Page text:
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Very few players have made as dramatic an impact as Scottie Scheffler in the first few years of his PGA Tour career.
The American finished tied for 7th in his first regular Tour event in September 2019, A Military Tribute At The Greenbrier. Two more top 10 finishes closed out the year, then he finished tied for 4th in the 2020 PGA Championship to announce his arrival on the world stage. Scheffler steadily climbed the Official Golf World Ranking, and broke into the top 10 in early 2022. From there, he rapidly rose to World No.1 courtesy of four wins, including The Masters.
While Scheffler missed the cut at this year’s PGA Championship, his ascent has taken many by surprise, but not those who've worked with him. Speaking to Golf Monthly, Scheffler’s University of Texas men’s coach, John Fields, says his will to win sets him apart. He said: “The number one thing that he is ridiculous with in terms of the competitiveness inside of him, it’s like an extra gene in terms of the competitiveness. That fire burned hot and sometimes took control over during college competitions. Sometimes his anger out there was like, ‘Wow,’ and it would get the best of him from time to time.”
While Scheffler has appeared largely unflappable during his successful 2022, there were signs at Southern Hills that the fire still burns. At one point, he repeatedly slammed his clubs in an angry outburst. However, that will to win doesn't surprise the 25-year-old’s caddie, Ted Scott. He said: “Our second week, we got together outside the course and played paddle tennis together, and it was like, ‘Wow, this guy wants to just crush people at everything he competes against, anyone he faces.’"
As for Scheffler’s current coach, Randy Smith, he saw something special in him at a young age. He said: “When he was six-and-a-half years old, he didn’t do what other kids at that age did. He could do things with the golf ball that were just natural little things that he would create. You would watch him and he was like a savant. The thing that gave it away, I was sitting there and watching him hit balls for the first time, and I was just amazed. Every shot he hit, it didn’t matter what it was, was tied to a target. And that’s every single shot."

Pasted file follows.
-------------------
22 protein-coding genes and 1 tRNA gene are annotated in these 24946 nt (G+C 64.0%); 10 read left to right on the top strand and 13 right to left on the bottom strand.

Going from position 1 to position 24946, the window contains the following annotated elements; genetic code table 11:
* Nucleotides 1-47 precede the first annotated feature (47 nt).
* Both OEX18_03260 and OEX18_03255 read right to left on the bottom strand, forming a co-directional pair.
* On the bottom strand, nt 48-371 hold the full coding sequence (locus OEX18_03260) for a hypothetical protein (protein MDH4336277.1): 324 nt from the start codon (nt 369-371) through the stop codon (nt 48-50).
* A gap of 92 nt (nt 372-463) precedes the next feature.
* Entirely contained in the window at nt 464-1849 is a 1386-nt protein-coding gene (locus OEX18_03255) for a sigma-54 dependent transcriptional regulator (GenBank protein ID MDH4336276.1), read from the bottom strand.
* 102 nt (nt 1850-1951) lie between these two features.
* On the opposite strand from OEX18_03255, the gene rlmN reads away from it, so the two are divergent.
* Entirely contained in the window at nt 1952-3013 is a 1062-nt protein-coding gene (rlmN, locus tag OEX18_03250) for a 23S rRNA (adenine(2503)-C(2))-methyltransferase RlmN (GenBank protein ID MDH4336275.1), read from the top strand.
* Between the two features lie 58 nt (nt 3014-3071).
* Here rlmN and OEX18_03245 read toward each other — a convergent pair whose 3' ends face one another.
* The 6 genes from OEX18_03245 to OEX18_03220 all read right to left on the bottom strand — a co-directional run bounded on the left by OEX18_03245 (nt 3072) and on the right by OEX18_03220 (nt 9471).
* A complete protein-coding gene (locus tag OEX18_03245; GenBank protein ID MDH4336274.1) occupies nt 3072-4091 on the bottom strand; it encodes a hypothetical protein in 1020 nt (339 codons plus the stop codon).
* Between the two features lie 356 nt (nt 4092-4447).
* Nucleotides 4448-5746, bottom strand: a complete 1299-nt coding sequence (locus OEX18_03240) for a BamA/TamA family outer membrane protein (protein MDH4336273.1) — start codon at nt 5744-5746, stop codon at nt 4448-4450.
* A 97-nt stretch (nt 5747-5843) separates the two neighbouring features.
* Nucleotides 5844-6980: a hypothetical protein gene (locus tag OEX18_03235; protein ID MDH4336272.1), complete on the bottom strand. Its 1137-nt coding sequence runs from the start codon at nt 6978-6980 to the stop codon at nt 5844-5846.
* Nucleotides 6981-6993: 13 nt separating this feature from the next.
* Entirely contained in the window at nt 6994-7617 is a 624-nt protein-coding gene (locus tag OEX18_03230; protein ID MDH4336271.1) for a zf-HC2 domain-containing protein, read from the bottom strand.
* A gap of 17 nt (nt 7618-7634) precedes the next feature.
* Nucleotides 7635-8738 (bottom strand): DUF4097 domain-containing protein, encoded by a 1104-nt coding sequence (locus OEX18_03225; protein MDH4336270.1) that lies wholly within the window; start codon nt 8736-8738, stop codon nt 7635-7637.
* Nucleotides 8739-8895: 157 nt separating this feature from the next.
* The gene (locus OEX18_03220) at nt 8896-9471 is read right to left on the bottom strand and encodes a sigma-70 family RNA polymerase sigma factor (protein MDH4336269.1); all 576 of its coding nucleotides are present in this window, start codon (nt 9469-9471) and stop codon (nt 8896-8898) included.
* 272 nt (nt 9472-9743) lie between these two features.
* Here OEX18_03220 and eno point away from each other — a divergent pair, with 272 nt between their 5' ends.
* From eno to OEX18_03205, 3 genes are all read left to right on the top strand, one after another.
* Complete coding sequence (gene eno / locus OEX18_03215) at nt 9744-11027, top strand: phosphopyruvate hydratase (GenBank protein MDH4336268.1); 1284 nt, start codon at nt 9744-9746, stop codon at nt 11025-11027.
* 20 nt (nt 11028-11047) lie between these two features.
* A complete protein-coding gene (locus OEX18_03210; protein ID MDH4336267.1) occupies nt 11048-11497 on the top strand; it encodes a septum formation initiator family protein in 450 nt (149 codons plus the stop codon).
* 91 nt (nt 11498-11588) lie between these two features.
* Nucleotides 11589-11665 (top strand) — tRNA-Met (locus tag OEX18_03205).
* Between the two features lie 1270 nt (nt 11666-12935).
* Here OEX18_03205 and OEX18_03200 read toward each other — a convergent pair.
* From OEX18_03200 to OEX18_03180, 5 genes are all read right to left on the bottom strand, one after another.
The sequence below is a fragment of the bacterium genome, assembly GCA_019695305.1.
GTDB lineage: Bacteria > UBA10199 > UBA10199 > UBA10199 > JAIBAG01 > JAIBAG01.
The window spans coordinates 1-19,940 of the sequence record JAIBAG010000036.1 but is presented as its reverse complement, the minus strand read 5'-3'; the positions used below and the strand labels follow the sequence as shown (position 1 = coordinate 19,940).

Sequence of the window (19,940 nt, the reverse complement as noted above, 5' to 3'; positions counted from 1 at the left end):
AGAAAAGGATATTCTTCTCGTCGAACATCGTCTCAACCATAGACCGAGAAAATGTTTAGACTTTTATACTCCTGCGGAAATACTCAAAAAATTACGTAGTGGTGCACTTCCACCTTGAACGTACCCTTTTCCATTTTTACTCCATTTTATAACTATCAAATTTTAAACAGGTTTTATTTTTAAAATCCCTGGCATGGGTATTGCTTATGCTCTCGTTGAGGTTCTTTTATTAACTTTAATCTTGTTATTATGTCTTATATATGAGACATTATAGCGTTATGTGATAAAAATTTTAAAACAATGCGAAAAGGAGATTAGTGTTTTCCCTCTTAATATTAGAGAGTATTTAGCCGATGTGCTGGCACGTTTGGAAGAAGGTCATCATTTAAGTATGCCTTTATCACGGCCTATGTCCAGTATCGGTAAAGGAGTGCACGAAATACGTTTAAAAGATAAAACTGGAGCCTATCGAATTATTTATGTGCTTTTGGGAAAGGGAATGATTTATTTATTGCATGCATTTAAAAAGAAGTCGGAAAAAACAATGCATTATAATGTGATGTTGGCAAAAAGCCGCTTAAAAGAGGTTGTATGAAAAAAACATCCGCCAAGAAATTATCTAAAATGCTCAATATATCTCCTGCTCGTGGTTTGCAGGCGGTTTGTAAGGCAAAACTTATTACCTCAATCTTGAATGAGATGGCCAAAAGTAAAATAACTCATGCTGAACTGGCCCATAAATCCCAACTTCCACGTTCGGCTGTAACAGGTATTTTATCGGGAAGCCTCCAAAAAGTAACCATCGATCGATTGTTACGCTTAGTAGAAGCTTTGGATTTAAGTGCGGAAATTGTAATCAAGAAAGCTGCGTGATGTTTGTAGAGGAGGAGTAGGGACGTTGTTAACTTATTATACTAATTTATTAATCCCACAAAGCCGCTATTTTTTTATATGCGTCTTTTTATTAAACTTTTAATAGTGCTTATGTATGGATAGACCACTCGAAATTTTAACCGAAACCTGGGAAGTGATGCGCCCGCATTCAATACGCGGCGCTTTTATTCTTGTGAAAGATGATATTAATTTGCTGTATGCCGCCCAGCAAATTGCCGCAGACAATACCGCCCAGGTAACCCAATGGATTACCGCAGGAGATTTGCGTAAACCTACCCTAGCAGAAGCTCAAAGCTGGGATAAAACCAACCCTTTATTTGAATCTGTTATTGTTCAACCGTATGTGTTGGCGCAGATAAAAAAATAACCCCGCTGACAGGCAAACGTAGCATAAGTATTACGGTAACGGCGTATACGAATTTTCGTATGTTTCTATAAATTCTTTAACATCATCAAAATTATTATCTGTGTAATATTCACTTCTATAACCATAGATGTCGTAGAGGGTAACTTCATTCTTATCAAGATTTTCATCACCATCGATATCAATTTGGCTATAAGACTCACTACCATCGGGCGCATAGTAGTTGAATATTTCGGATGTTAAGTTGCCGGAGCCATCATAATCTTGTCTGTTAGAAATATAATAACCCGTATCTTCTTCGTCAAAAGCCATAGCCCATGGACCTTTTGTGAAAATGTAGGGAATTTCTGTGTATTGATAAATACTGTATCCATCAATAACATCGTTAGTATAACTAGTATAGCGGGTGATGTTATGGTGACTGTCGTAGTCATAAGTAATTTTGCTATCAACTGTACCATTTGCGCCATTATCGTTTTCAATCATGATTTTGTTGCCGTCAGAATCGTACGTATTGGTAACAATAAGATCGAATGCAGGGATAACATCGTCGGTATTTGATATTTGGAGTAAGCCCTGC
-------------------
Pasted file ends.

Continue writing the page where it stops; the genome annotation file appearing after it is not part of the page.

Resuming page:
Smith also saw that competitiveness and had a unique way to harness it - by telling the young Scheffler to increase the stakes he was playing for on the course. He explained: “I said, 'Quit playing for quarters. If your dad doesn’t like you gambling, then you should bring home dollars. Bring home some real money.'”
In recent months, Scheffler has certainly done that and tops the PGA Tour money list for 2022, with earnings over $10m. Some of that came thanks to his Masters win, which was literally a dream come true for Smith. He said: “It was very gratifying to sit there and watch him do it at Augusta. It was really cool to see that jacket go on him because I’ve seen that in some dreams.”
As for Scheffler, he has a straightforward answer as to why he’s so driven. He said: “I like competing, so for me, coming out here on Tour and competing is important. It’s what we do.”
Mike has 25 years of experience in journalism, including writing on sports such as golf, football and cricket. Now a freelance writer for Golf Monthly, he is dedicated to covering the sport’s most newsworthy stories. Originally from East Yorkshire, Mike now resides in Canada, where the nearest course is less than a mile from his home. It’s there where he remains confident that, one of these days, he’ll play the 17th without finding the water. Kevin Cook’s acclaimed 2007 biography, Tommy’s Honour, about golf’s founding father and son, remains one of his all-time favourite sports books.